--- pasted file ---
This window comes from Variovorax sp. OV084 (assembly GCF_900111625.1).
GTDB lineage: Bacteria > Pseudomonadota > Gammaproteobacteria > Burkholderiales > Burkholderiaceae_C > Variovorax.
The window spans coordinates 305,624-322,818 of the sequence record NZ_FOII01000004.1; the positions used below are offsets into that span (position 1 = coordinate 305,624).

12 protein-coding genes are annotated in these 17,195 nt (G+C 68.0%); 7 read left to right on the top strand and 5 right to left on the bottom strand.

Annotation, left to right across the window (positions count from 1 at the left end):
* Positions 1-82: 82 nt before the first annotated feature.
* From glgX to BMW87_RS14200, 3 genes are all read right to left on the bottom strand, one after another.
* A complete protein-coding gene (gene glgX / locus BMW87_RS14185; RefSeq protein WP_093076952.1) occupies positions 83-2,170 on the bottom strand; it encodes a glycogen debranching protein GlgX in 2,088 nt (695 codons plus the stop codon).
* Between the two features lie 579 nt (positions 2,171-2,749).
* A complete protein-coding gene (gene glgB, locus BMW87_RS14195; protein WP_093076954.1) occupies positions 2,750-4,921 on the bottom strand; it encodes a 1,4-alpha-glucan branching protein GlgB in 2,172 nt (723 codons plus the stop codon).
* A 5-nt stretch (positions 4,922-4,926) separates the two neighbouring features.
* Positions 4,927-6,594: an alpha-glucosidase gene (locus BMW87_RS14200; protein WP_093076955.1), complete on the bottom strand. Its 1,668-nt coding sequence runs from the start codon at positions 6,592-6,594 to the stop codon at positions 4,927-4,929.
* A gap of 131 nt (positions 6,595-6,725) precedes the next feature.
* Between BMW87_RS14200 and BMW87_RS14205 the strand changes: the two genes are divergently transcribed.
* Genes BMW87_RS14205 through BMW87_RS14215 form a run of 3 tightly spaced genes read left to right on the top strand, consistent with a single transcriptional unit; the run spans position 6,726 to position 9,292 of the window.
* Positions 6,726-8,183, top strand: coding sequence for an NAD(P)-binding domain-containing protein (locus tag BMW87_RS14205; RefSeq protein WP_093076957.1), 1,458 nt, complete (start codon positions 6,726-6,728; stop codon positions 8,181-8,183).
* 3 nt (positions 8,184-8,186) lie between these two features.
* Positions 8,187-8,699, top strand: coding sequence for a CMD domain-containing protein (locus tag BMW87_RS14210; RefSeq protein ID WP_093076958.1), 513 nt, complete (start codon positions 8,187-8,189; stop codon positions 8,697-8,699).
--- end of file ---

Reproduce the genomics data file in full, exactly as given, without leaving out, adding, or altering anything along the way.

This window comes from Variovorax sp. OV084 (assembly GCF_900111625.1).
GTDB lineage: Bacteria > Pseudomonadota > Gammaproteobacteria > Burkholderiales > Burkholderiaceae_C > Variovorax.
The window spans coordinates 305,624-322,818 of the sequence record NZ_FOII01000004.1; the positions used below are offsets into that span (position 1 = coordinate 305,624).

12 protein-coding genes are annotated in these 17,195 nt (G+C 68.0%); 7 read left to right on the top strand and 5 right to left on the bottom strand.

Annotation, left to right across the window (positions count from 1 at the left end):
* Positions 1-82: 82 nt before the first annotated feature.
* From glgX to BMW87_RS14200, 3 genes are all read right to left on the bottom strand, one after another.
* A complete protein-coding gene (gene glgX / locus BMW87_RS14185; RefSeq protein WP_093076952.1) occupies positions 83-2,170 on the bottom strand; it encodes a glycogen debranching protein GlgX in 2,088 nt (695 codons plus the stop codon).
* Between the two features lie 579 nt (positions 2,171-2,749).
* A complete protein-coding gene (gene glgB, locus BMW87_RS14195; protein WP_093076954.1) occupies positions 2,750-4,921 on the bottom strand; it encodes a 1,4-alpha-glucan branching protein GlgB in 2,172 nt (723 codons plus the stop codon).
* A 5-nt stretch (positions 4,922-4,926) separates the two neighbouring features.
* Positions 4,927-6,594: an alpha-glucosidase gene (locus BMW87_RS14200; protein WP_093076955.1), complete on the bottom strand. Its 1,668-nt coding sequence runs from the start codon at positions 6,592-6,594 to the stop codon at positions 4,927-4,929.
* A gap of 131 nt (positions 6,595-6,725) precedes the next feature.
* Between BMW87_RS14200 and BMW87_RS14205 the strand changes: the two genes are divergently transcribed.
* Genes BMW87_RS14205 through BMW87_RS14215 form a run of 3 tightly spaced genes read left to right on the top strand, consistent with a single transcriptional unit; the run spans position 6,726 to position 9,292 of the window.
* Positions 6,726-8,183, top strand: coding sequence for an NAD(P)-binding domain-containing protein (locus tag BMW87_RS14205; RefSeq protein WP_093076957.1), 1,458 nt, complete (start codon positions 6,726-6,728; stop codon positions 8,181-8,183).
* 3 nt (positions 8,184-8,186) lie between these two features.
* Positions 8,187-8,699, top strand: coding sequence for a CMD domain-containing protein (locus tag BMW87_RS14210; RefSeq protein ID WP_093076958.1), 513 nt, complete (start codon positions 8,187-8,189; stop codon positions 8,697-8,699).